‘Depolarizing’ Discussions on the Environment is Focus of ‘Conversation’
‘Conversation in the Discipline’ will explore ways to foster a culture of intellectual openness
Dr. Steven F. Hayward, a widely known author and scholar, will be among a panel of experts who gather at the SUNY College of Environmental Science and Forestry Feb. 13 to explore ways to discuss environmental issues without the conversation becoming polarized.
The daylong session, "Depolarizing the Environment: Thinking Broadly about Science Policy and Politics," will be 9 a.m. to 5 p.m., Friday, Feb. 13, in the Gateway Center on the ESF campus.
The event is part of the SUNY Conversations in the Discipline program, which is designed to bring together SUNY faculty and visiting scholars from other institutions to examine new trends, address changes and challenges, review promising research findings, and become acquainted with professional developments in their fields and on other campuses.
Joining Hayward for this thought-provoking discussion will be Dr. Sarah Pralle, associate professor of Political Science at the Maxwell School of Citizenship and Public Affairs at Syracuse University and Dr. Quentin Wheeler, president of ESF. Dr. Peter F. Cannavò at Hamilton College & Robert Wilson, an environmental historian at the Maxwell School, will be on the afternoon panel.
The panel will explore how the science of the environment can be better engaged with the political and social realms we inhabit, and how to foster a culture of intellectual openness at the difficult interface of environment, politics, culture and science.
Questions that will be explored include: What avenues, if any, exist for constructive engagement across political divides on topics such as hydrofracking and climate change? What can academics do to promote constructive discussion at the difficult interface of environment, politics, culture and science?
Hayward is the Ronald Reagan Distinguished Visiting Professor at Pepperdine University's Graduate School of Public Policy and a daily contributor on powerlineblog.com, one of the nation's most-read political websites. He was the inaugural visiting scholar in conservative thought at the University of Colorado at Boulder in 2013-14. He is the author of six books, including The Age of Reagan: The Fall of the Old Liberal Order, 1964-1980; The Age of Reagan: The Conservative Counter-Revolution, 198-1989; and the Almanac of Environmental Trends.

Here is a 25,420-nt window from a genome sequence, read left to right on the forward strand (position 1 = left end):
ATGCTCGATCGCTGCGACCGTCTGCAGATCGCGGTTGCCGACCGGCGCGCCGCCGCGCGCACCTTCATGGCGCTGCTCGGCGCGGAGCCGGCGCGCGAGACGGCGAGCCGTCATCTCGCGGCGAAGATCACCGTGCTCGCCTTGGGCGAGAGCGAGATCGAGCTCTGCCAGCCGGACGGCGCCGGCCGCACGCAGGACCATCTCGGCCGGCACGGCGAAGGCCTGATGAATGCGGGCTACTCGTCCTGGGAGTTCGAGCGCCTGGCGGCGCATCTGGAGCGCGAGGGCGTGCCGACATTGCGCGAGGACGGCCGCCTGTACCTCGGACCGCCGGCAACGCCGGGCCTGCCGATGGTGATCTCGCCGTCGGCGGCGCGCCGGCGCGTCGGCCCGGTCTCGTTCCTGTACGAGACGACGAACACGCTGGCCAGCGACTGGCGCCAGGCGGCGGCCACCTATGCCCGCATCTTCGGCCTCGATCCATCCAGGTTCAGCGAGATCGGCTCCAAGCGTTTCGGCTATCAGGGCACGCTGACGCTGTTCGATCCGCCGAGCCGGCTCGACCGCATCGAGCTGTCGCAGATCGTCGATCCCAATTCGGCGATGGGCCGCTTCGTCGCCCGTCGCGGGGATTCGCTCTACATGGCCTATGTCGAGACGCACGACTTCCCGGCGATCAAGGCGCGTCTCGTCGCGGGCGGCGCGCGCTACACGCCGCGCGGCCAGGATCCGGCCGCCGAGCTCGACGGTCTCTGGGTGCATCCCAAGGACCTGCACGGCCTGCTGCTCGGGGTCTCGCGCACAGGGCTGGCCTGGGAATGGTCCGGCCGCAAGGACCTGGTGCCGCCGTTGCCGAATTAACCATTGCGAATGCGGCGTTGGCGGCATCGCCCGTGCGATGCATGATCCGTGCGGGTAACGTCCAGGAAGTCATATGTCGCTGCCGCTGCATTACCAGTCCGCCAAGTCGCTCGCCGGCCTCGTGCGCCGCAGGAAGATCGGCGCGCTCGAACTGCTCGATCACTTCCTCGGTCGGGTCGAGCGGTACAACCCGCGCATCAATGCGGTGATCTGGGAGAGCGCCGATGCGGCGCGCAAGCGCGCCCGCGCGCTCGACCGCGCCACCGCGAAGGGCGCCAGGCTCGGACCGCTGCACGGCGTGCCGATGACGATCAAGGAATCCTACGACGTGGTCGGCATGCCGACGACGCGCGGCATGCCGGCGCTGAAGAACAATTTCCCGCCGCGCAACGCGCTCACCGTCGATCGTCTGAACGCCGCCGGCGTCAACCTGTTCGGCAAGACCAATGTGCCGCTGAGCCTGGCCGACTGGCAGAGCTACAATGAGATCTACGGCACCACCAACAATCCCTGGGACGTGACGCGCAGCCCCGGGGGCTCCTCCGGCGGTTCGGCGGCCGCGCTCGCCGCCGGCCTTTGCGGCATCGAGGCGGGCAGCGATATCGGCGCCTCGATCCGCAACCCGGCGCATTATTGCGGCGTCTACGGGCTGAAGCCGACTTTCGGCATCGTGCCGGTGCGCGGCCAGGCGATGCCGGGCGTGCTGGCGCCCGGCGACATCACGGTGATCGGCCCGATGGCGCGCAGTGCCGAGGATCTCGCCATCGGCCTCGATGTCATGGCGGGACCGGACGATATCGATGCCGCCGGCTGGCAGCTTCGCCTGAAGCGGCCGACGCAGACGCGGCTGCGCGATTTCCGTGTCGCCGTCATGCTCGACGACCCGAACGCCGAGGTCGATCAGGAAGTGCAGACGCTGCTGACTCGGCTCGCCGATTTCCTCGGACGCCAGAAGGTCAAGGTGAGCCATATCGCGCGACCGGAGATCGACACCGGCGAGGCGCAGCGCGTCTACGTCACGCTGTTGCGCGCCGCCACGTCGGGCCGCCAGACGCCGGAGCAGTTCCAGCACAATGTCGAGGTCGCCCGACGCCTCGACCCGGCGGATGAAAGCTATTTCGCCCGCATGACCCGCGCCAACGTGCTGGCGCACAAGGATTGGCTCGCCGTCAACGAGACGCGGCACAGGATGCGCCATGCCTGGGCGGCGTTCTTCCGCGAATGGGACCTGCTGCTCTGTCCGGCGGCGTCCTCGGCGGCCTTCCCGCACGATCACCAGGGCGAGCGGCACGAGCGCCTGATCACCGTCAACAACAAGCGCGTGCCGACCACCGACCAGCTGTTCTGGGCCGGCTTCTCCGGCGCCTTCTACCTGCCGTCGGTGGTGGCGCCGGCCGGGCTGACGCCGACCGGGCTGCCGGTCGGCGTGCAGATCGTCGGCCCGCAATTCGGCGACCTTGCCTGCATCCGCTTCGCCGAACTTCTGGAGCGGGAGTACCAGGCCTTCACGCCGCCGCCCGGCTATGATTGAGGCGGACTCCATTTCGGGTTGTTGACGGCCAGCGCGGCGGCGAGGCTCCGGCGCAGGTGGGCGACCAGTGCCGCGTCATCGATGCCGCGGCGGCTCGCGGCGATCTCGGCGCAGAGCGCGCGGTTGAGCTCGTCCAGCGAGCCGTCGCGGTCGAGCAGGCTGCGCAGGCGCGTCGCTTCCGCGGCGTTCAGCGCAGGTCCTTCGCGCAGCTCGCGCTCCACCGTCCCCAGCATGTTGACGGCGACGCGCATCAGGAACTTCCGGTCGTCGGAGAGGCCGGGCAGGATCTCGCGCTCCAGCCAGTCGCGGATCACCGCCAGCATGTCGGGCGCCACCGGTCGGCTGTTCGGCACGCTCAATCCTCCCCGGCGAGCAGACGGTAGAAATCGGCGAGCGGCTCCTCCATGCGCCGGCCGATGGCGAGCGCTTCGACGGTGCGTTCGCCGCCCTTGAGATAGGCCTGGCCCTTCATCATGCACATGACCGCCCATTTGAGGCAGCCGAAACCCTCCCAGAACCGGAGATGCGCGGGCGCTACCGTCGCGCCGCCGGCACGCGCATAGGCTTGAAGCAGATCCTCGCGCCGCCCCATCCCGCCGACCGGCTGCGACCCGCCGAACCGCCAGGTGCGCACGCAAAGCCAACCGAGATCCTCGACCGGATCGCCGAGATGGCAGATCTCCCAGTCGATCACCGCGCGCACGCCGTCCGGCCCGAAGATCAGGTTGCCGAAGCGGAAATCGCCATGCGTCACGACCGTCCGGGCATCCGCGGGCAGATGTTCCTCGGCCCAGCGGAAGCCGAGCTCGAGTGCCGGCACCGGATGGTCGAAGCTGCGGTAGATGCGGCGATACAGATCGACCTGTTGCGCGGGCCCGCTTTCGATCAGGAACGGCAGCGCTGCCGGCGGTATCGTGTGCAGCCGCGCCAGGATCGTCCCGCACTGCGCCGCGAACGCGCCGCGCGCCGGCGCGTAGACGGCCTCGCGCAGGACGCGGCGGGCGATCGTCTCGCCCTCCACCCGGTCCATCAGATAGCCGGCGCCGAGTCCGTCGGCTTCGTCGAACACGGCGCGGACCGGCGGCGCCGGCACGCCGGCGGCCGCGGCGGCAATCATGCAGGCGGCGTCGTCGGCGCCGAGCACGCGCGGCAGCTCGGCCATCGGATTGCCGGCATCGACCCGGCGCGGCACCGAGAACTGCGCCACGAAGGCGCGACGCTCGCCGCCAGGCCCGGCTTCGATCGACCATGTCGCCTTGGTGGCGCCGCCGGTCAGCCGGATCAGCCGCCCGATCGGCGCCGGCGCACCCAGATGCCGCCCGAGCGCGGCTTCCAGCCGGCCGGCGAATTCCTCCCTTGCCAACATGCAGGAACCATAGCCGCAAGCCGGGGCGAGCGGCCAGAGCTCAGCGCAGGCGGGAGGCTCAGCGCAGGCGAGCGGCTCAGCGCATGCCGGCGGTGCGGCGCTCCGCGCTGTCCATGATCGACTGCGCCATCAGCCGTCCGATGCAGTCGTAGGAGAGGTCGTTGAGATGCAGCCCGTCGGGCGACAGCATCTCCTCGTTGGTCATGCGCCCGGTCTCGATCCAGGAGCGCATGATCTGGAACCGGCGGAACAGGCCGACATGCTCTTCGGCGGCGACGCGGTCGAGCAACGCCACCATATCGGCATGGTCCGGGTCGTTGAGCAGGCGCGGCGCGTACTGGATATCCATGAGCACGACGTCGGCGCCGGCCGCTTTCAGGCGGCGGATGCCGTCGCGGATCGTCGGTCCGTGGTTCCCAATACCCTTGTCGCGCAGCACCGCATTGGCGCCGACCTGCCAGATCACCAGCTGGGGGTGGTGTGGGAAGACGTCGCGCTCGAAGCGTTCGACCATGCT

Pralle is the author of several articles on environmental politics and policy and is the author of the book, Branching Out, Digging In: Environmental Advocacy and Agenda Setting.
Wheeler, director of the ESF-based International Institute for Species Exploration, came to ESF last year from Arizona State University, where he was Virginia M. Ullman Professor of Natural History and the Environment. Previously, he served in distinguished academic roles for 24 years at Cornell University, where he earned the rank of tenured full professor. Wheeler also previously served as the Keeper and Head of Entomology at The Natural History Museum in London and was director of the Division of Environmental Biology at the National Science Foundation. He is the author or editor of six books, includingWhat on Earth? -100 of Our Planet's Most Amazing New Species.
Cannavò is the author of The Working Landscape: Founding, Preservation, and the Politics of Place in which he examines the conflict between development and preservation as a major factor behind our contemporary crisis of place. Cannavò's work and teaching are in areas of political theory; environmental theory, politics, history; the politics of place; and ethics and public policy. He is the director of Hamilton's Environmental Studies Program and is sustainability director for the Levitt Center.
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